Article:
Who were these Aryans? Most historians believe that the Aryans related to people who migrated into Iran, Irak, Ireland and other parts of Europe. In many ways, the Aryans were different from what we know about the Indus Valley dwellers. First, they were no highly organized. The Aryans were nomads rather than settled down agriculturalists.
Unlike the dwellers of the Indus Valley, the Aryans used horses and chariots. It is clear that the Aryans brought with them to India different gods, different rituals and a different language. The Aryan language evolved into Sanskrit, the official language of the Hindu tradition.
The word Aryan is derived from the Sanskrit word Arya, which means “noble one”. The Aryans loved their language. Sanskrit means “well formed”, and the Aryans believed it to be the perfect linguistic embodiment of the nature of reality. Some Western scholars have even believed that Sanskrit was the original language of humanity.
Sanskrit is closely connected to many European languages. Linguists speak of the Indo-European language family. We can see the similarities in many words. For example, the Sanskrit word for god is “deiva”, akin to the English word divine or deity, or the Latin word deus.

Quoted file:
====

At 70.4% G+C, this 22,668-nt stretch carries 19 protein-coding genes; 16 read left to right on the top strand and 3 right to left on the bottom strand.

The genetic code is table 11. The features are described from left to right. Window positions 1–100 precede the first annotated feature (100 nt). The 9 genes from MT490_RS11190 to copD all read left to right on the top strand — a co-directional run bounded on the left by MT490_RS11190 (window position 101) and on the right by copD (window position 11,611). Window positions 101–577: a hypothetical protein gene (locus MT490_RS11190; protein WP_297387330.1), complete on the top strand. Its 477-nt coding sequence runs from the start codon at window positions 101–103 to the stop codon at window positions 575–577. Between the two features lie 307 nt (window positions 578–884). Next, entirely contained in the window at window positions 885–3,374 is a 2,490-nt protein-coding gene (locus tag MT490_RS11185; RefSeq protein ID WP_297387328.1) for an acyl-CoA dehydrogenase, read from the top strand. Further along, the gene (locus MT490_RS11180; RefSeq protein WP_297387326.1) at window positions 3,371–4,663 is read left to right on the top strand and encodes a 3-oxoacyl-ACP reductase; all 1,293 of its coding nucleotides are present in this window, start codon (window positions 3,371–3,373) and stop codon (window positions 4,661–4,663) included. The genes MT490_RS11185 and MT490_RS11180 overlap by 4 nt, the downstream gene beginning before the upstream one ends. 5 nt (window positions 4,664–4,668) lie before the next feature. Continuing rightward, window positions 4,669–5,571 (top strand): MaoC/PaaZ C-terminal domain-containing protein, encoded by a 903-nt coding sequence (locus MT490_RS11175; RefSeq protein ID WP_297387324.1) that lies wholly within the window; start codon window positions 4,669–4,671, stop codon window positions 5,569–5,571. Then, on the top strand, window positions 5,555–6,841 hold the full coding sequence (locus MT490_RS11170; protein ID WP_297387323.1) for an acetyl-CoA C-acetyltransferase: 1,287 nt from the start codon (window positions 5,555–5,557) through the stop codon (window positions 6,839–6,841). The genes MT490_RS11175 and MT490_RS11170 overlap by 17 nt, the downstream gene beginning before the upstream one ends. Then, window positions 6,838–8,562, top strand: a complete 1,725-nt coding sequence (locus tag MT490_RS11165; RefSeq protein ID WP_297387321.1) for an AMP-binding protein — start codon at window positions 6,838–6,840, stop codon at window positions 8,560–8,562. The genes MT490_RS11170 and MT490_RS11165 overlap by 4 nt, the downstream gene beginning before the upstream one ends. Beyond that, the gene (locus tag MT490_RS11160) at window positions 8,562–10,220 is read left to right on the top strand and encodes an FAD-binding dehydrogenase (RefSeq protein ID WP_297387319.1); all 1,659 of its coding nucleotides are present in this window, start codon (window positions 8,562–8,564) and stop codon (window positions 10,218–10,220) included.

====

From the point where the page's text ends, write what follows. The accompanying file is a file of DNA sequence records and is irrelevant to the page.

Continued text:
The Aryans and the Vedas
Since the Aryans were migratory, they left in the way of archeological evidence. Almost everything we know about them is based in what is now a collection of writings called the Vedas. This is the oldest and most sacred of Hindu scriptures. Originally and for thousand of years the Vedas existed only in oral tradition, preserved by special memorization techniques by Aryan priests.
The Vedas were never intended to be written. The oral word as contrasted with the written word is considered extremely powerful and potentially dangerous. Only the priests were competent enough to recite the Vedas effectively without causing a great danger. Old Hindu law even stated that if a lower cast person were to hear the Vedas, his ears should be filled with melted lead.
Initially horrible punishments were also prescribed for the priests who manifested its contents to outsiders. The Vedas was finally put in writing by the priestly cast after the arrival of the Muslims in India in the early modern period. Still, priests were not persuaded to show the contents of the Vedas until the late 18th and 19th centuries.